sudden infant death syndrome


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Sudden Infant Death Syndrome

 

Definition

Sudden infant death syndrome (SIDS) is the unexplained death without warning of an apparently healthy infant, usually during sleep.

Description

Also known as crib death, SIDS has baffled physicians and parents for years. In the 1990s, advances have been made in preventing the occurrence of SIDS, which killed more than 4,800 babies in 1992 and 3,279 infants in 1995. Education programs aimed at encouraging parents and caregivers to place babies on their backs and sides when putting them to bed have helped contribute to a lower mortality rate from SIDS.
In the United States, SIDS strikes one or two infants in every thousand, making it the leading cause of death in newborns. It accounts for about 10% of deaths occurring during the first year of life. SIDS most commonly affects babies between the ages of two months and six months; it almost never strikes infants younger than two weeks of age or older than eight months. Most SIDS deaths occur between midnight and 8 A.M.

Causes and symptoms

Risk factors for sids

The exact causes of SIDS are still unknown, although studies have shown that many of the infants had recently been under a doctor's care for a cold or other illness of the upper respiratory tract. Most SIDS deaths occur during the winter and early spring, which are the peak times for respiratory infections. The most common risk factors for SIDS include:
  • sleeping on the stomach (in the prone position)
  • mother who smokes during pregnancy; smokers are as much as three times more likely than nonsmokers to have a SIDS baby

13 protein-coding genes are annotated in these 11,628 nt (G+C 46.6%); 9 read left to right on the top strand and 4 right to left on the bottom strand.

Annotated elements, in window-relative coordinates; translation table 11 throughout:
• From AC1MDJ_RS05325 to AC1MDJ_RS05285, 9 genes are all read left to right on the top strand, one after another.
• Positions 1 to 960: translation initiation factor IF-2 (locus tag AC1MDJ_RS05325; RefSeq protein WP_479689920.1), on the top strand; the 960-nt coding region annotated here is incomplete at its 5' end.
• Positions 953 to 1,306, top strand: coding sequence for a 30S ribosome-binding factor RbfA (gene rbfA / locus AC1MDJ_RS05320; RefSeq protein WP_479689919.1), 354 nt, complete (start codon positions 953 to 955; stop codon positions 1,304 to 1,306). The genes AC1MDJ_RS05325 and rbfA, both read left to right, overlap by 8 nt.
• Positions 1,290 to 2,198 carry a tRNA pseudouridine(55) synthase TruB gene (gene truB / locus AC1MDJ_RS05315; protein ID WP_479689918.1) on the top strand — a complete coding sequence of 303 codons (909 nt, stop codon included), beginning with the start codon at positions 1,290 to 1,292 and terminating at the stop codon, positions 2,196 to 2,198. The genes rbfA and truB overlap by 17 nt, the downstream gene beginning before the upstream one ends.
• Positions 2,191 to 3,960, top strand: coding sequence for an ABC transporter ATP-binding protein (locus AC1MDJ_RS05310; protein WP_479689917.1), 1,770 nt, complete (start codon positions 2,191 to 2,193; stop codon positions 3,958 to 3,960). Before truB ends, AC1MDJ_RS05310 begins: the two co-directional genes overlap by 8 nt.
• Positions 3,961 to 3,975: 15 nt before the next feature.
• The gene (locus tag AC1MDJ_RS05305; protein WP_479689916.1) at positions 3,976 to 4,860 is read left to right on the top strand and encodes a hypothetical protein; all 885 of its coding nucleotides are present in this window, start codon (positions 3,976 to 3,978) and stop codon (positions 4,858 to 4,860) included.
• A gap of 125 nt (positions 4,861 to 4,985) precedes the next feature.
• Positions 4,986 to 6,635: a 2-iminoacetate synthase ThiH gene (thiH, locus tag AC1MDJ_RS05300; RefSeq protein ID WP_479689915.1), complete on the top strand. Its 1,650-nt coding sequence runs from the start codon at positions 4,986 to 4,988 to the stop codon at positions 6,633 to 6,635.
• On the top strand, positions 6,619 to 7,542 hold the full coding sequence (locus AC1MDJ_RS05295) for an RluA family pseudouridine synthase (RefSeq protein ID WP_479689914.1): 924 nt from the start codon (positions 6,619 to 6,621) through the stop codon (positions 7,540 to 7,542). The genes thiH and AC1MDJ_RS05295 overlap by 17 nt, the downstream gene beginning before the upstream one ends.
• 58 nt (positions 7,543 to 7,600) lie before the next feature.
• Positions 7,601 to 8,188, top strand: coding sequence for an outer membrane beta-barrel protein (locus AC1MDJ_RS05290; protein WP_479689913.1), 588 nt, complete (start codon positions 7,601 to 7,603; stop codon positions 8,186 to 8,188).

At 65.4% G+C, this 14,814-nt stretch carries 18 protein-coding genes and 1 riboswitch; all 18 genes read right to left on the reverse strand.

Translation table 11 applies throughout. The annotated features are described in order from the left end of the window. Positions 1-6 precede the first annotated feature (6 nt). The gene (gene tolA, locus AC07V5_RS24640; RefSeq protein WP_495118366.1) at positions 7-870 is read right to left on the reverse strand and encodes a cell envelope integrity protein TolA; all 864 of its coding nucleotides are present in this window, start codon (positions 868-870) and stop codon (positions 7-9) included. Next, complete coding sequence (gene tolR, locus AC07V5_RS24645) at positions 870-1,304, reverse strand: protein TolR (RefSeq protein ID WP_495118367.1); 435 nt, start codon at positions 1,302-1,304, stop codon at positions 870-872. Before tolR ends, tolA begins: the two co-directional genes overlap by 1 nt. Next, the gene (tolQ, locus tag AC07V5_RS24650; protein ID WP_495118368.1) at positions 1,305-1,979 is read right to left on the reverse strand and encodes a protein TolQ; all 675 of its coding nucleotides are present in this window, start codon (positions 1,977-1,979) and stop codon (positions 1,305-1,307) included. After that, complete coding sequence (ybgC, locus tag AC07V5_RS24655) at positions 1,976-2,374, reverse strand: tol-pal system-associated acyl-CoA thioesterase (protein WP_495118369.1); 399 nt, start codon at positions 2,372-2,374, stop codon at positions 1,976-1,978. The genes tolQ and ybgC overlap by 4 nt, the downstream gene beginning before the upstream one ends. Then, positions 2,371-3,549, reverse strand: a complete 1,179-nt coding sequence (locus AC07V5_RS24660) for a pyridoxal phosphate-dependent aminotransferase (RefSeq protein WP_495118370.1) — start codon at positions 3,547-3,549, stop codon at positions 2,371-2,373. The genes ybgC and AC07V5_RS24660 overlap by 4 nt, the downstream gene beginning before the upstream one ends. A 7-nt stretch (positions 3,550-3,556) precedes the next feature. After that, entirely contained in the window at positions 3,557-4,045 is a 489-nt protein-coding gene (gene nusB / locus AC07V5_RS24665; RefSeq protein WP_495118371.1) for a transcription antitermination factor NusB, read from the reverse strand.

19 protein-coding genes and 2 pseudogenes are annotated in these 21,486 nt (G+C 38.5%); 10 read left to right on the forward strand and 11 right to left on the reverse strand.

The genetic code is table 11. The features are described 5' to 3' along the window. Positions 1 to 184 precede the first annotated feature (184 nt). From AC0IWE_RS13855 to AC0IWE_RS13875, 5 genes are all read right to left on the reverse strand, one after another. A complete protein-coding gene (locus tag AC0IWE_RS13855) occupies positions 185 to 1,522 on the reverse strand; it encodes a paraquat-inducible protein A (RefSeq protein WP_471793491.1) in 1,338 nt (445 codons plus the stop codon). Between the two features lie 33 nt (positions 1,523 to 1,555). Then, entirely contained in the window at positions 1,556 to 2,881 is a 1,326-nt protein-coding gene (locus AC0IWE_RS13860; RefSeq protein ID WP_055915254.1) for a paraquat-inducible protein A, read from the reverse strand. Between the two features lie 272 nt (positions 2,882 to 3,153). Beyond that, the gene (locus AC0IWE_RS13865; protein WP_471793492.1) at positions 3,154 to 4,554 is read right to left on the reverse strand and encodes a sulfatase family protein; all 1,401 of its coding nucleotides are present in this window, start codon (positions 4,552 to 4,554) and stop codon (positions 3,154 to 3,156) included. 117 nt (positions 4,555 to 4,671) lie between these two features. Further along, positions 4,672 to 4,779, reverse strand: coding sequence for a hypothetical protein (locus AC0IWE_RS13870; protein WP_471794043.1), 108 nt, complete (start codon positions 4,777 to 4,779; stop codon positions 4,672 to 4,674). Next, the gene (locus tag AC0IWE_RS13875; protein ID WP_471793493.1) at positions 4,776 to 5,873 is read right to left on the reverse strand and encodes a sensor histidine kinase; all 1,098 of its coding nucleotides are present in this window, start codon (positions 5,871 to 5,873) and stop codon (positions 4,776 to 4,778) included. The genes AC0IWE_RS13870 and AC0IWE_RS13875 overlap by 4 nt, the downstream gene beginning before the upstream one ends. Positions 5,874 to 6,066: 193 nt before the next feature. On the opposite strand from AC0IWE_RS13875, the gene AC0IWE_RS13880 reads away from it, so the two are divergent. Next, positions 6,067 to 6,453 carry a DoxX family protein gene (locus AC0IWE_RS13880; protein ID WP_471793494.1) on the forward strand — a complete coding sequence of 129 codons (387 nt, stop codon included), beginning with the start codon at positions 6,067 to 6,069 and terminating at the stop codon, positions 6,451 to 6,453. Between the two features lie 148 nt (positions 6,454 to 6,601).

• the presence of passive smoke in the household
  • male sex; the male/female ratio in SIDS deaths is 3:2;
  • belonging to an economically deprived or minority family
  • mother under 20 years of age at pregnancy
  • mother who abuses drugs
  • mother with little or no prenatal care
  • prematurity or low weight at birth
  • family history of SIDS
Most of these risk factors are associated with significantly higher rates of SIDS; however, none of them are exact enough to be useful in predicting which specific children may die from SIDS.

Theories about sids

MEDICAL DISORDERS. Currently, it is not known whether the immediate cause of death from SIDS is a heart problem or a sudden interruption of breathing. The most consistent autopsy findings are pinpoint hemorrhages inside the baby's chest and mild inflammation or congestion of the nose, throat, and airway. Some doctors have thought that the children stop breathing because their upper airway gets blocked. Others have suggested that the children have an abnormally high blood level of the chemicals that transmit nerve impulses to the brain, or that there is too much fetal hemoglobin in the blood. A third theory concerns the possibility that SIDS infants have an underlying abnormality in the central nervous system. This suggestion is based on the assumption that normal infants sense when their air supply is inadequate and wake up. Babies with an abnormal nervous system, however, do not have the same alarm mechanism in their brains. Other theories about the cause of death in SIDS include immune system disorders that cause changes in the baby's heart rate and breathing patterns during sleep, or a metabolic disorder that causes a buildup of fatty acids in the baby's system.
PHYSICAL SURROUNDINGS. A recent theory proposes that SIDS is connected to the child's rebreathing of stale air trapped in soft bedding. In addition to the infant's sleeping in the prone position, pillows, sheepskins, and other soft items may contribute to trapping air around the baby's mouth and nose, which causes the baby to breathe in too much carbon dioxide and not enough oxygen. Wrapping a baby too warmly has also been proposed as a factor.